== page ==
Hunger worsens in Nigeria, spills over into Lake Chad Basin, FAO warns
As conflict and instability continue, the food security situation in Nigeria and the Lake Chad Basin is drastically deteriorating, the United Nations (UN) Food and Agriculture Organisation (FAO) yesterday has alerted.
The organisation, therefore, called for swift and decisive action from the international community to protect of millions of families that depend on farming, livestock and fishing for their food and livelihoods.
The UN agency stated that with the next planting season starting in May and scarcity of animal fodder and water points during the lean season, it is crucial that crop seeds, tools and livestock support reach families urgently to limit the scope of the deepening crisis that now involves Cameroon, Chad, Niger and Nigeria.
FAO explained that some 7.1 million people are now severely food insecure across the four countries, stressing that among the figure are 515,000 children, who are suffering from severe acute malnutrition, which, if untreated, can lead to permanent damage to a child’s development and even death.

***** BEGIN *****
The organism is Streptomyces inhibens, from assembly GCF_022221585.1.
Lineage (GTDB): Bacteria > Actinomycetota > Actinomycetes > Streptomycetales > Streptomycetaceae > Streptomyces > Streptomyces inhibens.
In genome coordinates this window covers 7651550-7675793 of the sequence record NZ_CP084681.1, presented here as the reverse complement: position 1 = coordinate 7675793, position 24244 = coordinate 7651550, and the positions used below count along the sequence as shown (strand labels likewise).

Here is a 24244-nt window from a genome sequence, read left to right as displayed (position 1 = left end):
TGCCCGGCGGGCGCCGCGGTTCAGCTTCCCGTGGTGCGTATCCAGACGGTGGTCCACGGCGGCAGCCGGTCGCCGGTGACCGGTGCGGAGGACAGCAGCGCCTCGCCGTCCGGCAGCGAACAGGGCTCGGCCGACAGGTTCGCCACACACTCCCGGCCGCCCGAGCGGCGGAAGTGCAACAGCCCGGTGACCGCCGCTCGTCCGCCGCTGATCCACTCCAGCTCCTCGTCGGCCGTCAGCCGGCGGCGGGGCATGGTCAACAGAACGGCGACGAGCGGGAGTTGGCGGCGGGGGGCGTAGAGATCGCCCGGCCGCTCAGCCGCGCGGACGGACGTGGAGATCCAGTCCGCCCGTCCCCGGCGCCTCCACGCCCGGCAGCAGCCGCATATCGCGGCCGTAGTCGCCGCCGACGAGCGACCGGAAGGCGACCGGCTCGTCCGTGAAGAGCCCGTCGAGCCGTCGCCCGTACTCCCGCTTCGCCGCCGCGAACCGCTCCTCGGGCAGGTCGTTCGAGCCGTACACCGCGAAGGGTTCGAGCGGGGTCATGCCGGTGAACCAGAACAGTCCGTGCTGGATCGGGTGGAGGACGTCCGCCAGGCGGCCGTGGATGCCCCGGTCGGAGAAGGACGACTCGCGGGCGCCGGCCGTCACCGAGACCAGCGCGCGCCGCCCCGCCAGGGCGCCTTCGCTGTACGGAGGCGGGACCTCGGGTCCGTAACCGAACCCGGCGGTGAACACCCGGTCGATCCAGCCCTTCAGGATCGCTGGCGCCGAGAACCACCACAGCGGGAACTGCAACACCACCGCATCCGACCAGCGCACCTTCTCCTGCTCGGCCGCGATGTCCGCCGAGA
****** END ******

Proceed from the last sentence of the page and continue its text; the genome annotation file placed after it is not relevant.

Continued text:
FAO’s Director of Emergency and Rehabilitation Division, Dominique Burgeon, in statement yesterday, said in the worst affected areas, famine continues to loom and millions would remain trapped in cycles of severe hunger, if farmers were not enabled to start cropping now.
Burgeon further explained that besides reducing hunger and boosting nutrition, investing in farmers also provides job opportunities that reduce migration and limit the potential for radicalisation of unemployed youths.
He noted that violence related to Boko Haram in the northeast has spilled over to parts of neighbouring countries in the Lake Chad Basin, specifically Cameroun’s Far North, Western Chad and Southeastern Niger, with devastating effects on food security and livelihoods.